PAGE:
Catholic Charities moves forward with plans to demolish Our Lady of Loreto Church

CEO Cites Critical Need for Affordable Housing

August 9, 2016 By Francesca Norsen Tate Brooklyn Daily Eagle
This is Our Lady of Loreto in Ocean Hill, which Catholic Charities Brooklyn and Queens plans to demolish. Eagle photo by Lore Croghan
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The statue of the Blessed Virgin Mary that welcomes people to Our Lady of Loreto Roman Catholic Church in Ocean Hill bears a plaque reading “Semper Vivus.” The Latin phrase is translated as “Ever Alive.” However, the impending fate of this long-shuttered church building may now contradict that motto.

In an action that seems to pit Christianity’s mission to rescue the needy against a community’s need to preserve its heritage, the Roman Catholic Diocese of Brooklyn and Catholic Charities Brooklyn and Queens announced on Monday that they “must move ahead with plans to demolish the structure of Our Lady of Loreto Church.” Msgr. Alfred LoPinto, CEO of Catholic Charities Brooklyn and Queens, which leased the property from the Diocese of Brooklyn, issued this statement. The Catholic Charities office is in Downtown Brooklyn.

Our Lady of Loreto Church, located at 124 Sackman St. in the Ocean Hill section of Brownsville, was built around 1908 as a place of spiritual refuge for the area’s Italian immigrants, who at the time were shunned and faced discrimination from other immigrant groups who had already settled in Brooklyn. Over time, the neighborhood’s ethnic demographic changed, but the church was still utilized as a center for faith and heritage.

Following the church’s closure in 2009, a coalition of Brownsville community leaders and preservation-minded Italian Americans fought to prevent the church from being demolished. The state Office of Parks, Recreation and Historic Preservation determined that the church is eligible for listing on the State and National Registers of Historic Places. But it is not a city landmark, which is what would protect it from demolition, unless the city Landmarks Preservation Commission gave the go-ahead for it to be torn down.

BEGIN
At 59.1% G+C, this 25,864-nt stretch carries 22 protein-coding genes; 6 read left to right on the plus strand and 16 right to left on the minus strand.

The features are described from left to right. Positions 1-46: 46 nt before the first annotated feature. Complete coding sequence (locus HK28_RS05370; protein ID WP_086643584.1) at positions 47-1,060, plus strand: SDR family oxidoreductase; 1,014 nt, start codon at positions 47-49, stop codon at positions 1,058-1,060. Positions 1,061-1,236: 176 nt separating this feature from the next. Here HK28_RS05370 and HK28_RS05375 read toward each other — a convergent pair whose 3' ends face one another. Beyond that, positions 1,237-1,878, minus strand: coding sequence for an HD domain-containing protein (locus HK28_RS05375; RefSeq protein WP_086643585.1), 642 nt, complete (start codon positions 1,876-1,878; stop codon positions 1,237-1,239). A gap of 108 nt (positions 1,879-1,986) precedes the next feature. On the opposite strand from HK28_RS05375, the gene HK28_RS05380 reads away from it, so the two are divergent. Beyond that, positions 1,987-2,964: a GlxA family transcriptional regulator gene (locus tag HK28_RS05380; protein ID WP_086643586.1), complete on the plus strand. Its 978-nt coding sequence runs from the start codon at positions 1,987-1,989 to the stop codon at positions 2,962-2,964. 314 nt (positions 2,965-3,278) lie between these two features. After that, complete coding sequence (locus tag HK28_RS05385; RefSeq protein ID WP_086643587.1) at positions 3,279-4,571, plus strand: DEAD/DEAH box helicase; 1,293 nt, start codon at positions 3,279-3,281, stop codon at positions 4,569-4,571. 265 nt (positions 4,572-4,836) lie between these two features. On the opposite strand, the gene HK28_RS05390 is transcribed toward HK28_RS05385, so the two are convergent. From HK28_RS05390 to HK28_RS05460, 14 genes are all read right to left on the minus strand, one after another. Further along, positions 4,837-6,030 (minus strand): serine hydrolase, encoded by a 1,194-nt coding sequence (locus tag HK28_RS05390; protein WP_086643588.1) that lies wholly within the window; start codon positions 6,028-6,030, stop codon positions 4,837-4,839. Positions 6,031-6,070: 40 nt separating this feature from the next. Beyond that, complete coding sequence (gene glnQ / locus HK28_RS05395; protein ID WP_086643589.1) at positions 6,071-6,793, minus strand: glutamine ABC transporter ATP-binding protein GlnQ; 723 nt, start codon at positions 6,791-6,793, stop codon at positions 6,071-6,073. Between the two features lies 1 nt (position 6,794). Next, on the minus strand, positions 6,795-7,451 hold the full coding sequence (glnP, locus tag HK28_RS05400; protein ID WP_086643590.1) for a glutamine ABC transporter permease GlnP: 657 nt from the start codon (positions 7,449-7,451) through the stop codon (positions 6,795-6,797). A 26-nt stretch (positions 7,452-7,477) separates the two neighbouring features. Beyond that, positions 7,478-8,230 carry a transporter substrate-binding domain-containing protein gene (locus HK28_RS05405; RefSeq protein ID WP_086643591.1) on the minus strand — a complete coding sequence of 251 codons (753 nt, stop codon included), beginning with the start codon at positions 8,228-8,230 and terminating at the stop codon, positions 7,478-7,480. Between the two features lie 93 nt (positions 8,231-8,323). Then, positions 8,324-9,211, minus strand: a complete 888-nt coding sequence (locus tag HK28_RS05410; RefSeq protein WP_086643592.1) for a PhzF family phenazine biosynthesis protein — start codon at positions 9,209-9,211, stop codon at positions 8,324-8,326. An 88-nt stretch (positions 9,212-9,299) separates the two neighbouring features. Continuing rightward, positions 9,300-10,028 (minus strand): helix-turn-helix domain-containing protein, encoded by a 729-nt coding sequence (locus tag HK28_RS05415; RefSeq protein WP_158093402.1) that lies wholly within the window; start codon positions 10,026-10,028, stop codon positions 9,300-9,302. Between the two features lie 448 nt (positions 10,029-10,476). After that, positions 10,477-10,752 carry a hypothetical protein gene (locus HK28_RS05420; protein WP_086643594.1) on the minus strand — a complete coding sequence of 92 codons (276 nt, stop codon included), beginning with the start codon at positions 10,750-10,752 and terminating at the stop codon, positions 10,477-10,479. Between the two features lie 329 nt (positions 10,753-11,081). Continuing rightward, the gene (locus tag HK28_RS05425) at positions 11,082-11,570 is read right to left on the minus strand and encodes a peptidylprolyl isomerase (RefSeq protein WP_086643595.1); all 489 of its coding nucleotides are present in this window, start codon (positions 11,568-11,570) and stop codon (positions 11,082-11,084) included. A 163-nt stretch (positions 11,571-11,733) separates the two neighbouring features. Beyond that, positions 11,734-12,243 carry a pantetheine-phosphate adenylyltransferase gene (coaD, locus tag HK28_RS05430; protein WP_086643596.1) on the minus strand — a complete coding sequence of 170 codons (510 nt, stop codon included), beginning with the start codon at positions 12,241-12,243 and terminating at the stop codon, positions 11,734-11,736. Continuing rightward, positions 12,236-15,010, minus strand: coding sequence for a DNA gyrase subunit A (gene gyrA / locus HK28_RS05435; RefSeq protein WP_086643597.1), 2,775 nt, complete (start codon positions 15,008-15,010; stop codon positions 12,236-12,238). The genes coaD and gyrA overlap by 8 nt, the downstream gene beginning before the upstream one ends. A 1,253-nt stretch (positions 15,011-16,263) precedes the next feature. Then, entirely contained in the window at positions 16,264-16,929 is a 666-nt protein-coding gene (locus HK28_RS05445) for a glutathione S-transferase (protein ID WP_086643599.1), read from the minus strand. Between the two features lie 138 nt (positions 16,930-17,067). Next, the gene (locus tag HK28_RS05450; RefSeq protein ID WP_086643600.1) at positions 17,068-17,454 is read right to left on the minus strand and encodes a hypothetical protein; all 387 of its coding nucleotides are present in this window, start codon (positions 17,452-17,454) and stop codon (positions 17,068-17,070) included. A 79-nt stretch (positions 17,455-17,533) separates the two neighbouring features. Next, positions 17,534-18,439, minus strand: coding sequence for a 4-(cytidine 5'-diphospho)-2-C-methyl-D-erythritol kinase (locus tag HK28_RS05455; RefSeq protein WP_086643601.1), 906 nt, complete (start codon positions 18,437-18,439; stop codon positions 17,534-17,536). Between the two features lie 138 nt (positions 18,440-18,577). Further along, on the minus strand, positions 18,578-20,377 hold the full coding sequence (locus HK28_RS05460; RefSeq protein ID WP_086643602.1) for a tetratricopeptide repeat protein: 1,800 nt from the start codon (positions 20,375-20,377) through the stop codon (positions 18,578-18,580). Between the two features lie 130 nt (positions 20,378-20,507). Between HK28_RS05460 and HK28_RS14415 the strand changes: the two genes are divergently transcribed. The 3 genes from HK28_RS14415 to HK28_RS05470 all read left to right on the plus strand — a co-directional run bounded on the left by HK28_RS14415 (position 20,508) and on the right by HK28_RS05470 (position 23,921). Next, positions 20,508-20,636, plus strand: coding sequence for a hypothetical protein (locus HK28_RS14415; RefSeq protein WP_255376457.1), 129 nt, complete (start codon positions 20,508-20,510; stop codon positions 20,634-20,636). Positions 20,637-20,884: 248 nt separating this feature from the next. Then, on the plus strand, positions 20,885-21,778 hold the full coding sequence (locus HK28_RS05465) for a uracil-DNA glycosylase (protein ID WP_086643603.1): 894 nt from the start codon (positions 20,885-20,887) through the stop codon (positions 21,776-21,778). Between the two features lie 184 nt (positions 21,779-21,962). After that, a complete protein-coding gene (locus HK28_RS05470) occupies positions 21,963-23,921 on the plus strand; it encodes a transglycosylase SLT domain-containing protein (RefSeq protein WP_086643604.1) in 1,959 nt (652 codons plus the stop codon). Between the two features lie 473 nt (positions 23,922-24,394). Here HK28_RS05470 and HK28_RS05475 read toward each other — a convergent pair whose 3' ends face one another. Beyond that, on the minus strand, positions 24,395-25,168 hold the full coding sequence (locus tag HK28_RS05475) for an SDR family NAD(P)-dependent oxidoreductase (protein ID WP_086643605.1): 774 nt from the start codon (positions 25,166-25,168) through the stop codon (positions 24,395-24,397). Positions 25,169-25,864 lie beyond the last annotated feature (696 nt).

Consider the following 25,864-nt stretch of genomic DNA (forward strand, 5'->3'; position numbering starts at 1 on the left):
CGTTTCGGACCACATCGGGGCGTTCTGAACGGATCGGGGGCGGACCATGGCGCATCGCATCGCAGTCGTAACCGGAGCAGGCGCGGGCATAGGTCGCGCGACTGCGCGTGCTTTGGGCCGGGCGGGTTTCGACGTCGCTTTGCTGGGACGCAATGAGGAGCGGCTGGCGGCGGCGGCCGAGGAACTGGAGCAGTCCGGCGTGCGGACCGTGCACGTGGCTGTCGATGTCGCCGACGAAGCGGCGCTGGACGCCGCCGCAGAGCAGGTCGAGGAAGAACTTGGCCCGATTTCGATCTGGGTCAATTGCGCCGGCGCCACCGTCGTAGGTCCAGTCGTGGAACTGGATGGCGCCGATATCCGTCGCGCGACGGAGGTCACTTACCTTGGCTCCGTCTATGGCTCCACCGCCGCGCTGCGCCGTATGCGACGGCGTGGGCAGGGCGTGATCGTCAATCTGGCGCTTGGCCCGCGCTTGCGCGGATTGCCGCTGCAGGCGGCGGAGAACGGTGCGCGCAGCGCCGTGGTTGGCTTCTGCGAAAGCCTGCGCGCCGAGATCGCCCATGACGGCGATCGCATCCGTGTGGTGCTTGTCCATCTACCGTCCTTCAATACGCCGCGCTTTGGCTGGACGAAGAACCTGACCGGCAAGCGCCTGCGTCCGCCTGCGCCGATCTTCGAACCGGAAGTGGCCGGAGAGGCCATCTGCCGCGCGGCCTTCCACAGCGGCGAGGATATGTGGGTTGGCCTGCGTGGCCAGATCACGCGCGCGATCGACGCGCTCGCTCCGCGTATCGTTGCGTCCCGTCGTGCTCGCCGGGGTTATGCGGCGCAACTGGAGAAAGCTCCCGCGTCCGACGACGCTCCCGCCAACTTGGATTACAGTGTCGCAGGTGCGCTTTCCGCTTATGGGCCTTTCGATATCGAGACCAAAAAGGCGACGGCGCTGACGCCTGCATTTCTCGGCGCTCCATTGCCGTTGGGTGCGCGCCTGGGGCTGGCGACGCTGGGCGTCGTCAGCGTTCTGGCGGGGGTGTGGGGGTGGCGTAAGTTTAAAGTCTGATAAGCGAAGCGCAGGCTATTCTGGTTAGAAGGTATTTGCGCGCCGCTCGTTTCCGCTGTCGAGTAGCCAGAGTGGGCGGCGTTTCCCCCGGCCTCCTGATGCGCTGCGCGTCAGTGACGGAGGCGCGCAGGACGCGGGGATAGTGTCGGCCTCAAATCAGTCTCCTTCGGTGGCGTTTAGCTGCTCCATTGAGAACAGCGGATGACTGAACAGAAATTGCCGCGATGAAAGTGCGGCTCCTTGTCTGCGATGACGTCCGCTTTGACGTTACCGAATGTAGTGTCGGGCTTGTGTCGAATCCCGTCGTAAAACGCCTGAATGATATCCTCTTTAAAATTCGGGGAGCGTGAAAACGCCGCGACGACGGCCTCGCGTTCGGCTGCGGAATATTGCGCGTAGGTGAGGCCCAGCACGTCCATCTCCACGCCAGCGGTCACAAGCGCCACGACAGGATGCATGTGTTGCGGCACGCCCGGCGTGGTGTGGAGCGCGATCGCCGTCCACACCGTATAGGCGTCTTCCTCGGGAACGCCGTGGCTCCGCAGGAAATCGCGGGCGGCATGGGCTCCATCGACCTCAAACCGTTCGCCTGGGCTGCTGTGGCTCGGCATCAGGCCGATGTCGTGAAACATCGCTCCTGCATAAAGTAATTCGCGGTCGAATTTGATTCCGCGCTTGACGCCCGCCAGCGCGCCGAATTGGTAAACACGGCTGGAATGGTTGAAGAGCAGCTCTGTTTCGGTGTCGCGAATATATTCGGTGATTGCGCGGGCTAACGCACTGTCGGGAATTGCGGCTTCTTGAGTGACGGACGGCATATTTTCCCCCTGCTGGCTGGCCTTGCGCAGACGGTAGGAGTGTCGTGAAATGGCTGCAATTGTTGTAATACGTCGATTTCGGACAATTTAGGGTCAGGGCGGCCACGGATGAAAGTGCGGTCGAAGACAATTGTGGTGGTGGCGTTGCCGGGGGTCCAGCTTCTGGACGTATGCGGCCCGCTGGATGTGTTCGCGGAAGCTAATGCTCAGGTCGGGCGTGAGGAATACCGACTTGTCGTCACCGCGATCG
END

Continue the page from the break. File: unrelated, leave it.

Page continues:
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The Brooklyn Diocese had leased church land to another Catholic organization, Catholic Charities, which signed an agreement with the state Historic Preservation Office not to demolish Our Lady of Loreto Church, and built an $18 million development consisting of 64 affordable units on part of the land. The plan at the time, to convert the church into a community structure, was never realized, according to articles in several publications and real estate websites, including the Brooklyn Eagle.

This past April, Catholic Charities informed the state Historic Preservation Office of its intent to demolish the church after all. John Bonafide, director of the office’s Technical Preservation Services Bureau, protested this in his response:

“Please be aware that this office considers the former church to be an exceptional historic property significant in the areas of architecture and social history.”

LoPinto, notwithstanding his personal ties to the parish, explained the decision to demolish the church.

“When Catholic Charities acquired Our Lady of Loreto Church, we had high hopes to preserve the property … however, after extensive review, we have found that there is no viable use for the structure due to its present condition,” LoPinto said. “It would be irresponsible, neglectful and dangerous to leave the site abandoned and in disrepair. We are concerned for the safety of the residents in the neighborhood. The building has dangerous levels of asbestos and lead and there is no active heating.

“For all of its life, the beautiful Our Lady of Loreto has been so much more than just a building — it is a spirit of community, a spirit of reaching out, a spirit of offering assistance to those in need,” LoPinto added. “Therefore, the aim of the Diocese, in cooperation with Catholic Charities Progress of Peoples Development Corporation, is to keep that spirit alive by using the site that was once home to immigrants and their families as a site to provide housing for families in need.  Affordable housing is very scarce in this city, and this plan will enable us to allow the spirit of Our Lady of Loreto to live on.”

Our Lady of Loreto was built on land that belonged in the 1600s to Pietro Cesare Alberti. The immigrant from Venice is considered the first Italian to settle in New Netherland.  

Our Lady of Loreto is the oldest “national Italian Catholic church” in Brooklyn that’s still located in its original structure and on its original footprint, according to Louis J. Gallo Jr., New York state chairman of the Commission for Social Justice, the anti-defamation arm of the Order Sons of Italy in America, who spoke with the Eagle’s Lore Croghan earlier this year.


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